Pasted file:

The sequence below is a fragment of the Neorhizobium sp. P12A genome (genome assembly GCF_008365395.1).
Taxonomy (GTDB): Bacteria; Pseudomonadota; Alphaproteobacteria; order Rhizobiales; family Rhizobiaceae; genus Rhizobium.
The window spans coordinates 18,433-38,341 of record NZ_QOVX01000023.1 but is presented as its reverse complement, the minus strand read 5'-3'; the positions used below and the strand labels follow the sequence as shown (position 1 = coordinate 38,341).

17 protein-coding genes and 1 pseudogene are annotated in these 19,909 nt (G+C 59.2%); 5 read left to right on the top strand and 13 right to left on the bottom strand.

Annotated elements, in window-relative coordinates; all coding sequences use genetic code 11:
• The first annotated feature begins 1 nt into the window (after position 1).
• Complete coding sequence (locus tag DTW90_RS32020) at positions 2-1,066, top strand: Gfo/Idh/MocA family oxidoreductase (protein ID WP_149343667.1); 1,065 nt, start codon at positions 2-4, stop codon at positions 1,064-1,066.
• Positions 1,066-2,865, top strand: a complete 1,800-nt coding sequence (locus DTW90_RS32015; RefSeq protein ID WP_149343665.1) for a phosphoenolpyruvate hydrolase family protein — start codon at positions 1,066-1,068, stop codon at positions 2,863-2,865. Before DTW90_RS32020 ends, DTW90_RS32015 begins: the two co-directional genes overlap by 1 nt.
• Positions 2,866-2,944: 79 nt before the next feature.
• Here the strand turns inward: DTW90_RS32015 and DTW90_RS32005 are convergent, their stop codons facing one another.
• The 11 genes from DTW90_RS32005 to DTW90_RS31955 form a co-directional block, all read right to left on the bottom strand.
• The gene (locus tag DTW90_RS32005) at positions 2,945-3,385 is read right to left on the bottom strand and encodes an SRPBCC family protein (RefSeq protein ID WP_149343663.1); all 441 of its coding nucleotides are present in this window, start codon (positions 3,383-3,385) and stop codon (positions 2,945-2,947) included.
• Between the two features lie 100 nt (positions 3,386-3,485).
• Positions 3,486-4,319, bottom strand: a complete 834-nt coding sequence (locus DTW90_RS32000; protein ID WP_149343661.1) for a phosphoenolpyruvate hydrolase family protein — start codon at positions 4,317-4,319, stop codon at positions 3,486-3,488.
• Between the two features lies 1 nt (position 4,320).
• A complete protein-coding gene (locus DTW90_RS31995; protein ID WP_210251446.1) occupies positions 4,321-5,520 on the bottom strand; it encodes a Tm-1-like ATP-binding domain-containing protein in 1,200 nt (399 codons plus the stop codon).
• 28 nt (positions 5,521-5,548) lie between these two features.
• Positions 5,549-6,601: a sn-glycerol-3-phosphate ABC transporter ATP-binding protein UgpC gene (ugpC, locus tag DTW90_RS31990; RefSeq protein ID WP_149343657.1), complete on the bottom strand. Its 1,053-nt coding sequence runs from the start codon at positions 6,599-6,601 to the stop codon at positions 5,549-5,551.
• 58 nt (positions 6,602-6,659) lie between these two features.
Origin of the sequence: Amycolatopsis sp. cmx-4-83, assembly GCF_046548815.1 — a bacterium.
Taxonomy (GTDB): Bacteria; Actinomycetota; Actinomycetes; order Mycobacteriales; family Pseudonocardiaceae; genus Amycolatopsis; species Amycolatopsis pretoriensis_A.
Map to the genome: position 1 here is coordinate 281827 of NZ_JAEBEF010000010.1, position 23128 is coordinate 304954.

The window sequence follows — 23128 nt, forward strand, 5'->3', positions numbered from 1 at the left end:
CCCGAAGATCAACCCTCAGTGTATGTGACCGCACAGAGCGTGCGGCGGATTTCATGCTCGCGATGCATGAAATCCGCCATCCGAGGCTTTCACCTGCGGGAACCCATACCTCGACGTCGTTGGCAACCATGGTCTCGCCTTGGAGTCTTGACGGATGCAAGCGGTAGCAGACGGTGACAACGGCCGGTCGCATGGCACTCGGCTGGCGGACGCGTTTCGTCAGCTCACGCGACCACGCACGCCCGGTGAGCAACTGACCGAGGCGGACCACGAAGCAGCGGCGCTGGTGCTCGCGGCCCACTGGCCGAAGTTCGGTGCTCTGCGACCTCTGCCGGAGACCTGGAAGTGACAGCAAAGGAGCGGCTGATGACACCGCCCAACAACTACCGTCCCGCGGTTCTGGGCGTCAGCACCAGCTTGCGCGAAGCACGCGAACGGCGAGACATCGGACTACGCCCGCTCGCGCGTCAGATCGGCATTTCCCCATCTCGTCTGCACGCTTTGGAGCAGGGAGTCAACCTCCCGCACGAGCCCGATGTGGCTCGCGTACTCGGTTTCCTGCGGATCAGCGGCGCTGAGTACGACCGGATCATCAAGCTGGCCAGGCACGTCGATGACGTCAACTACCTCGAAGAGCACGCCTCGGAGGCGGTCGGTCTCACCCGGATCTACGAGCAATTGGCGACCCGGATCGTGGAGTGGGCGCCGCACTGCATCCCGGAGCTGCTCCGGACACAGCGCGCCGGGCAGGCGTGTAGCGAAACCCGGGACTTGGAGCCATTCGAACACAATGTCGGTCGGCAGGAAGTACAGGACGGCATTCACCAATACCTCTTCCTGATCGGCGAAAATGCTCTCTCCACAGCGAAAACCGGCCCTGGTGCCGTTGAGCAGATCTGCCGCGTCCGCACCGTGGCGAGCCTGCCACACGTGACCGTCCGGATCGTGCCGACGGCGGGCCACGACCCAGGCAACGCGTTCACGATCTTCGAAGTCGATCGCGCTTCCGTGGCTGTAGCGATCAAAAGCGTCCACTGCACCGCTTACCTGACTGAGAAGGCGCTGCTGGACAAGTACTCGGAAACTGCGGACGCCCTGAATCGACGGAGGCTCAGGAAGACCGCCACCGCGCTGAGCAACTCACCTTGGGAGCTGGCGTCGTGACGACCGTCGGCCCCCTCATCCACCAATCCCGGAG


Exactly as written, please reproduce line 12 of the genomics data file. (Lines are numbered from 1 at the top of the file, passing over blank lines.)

• The gene (locus tag DTW90_RS32005) at positions 2,945-3,385 is read right to left on the bottom strand and encodes an SRPBCC family protein (RefSeq protein ID WP_149343663.1); all 441 of its coding nucleotides are present in this window, start codon (positions 3,383-3,385) and stop codon (positions 2,945-2,947) included.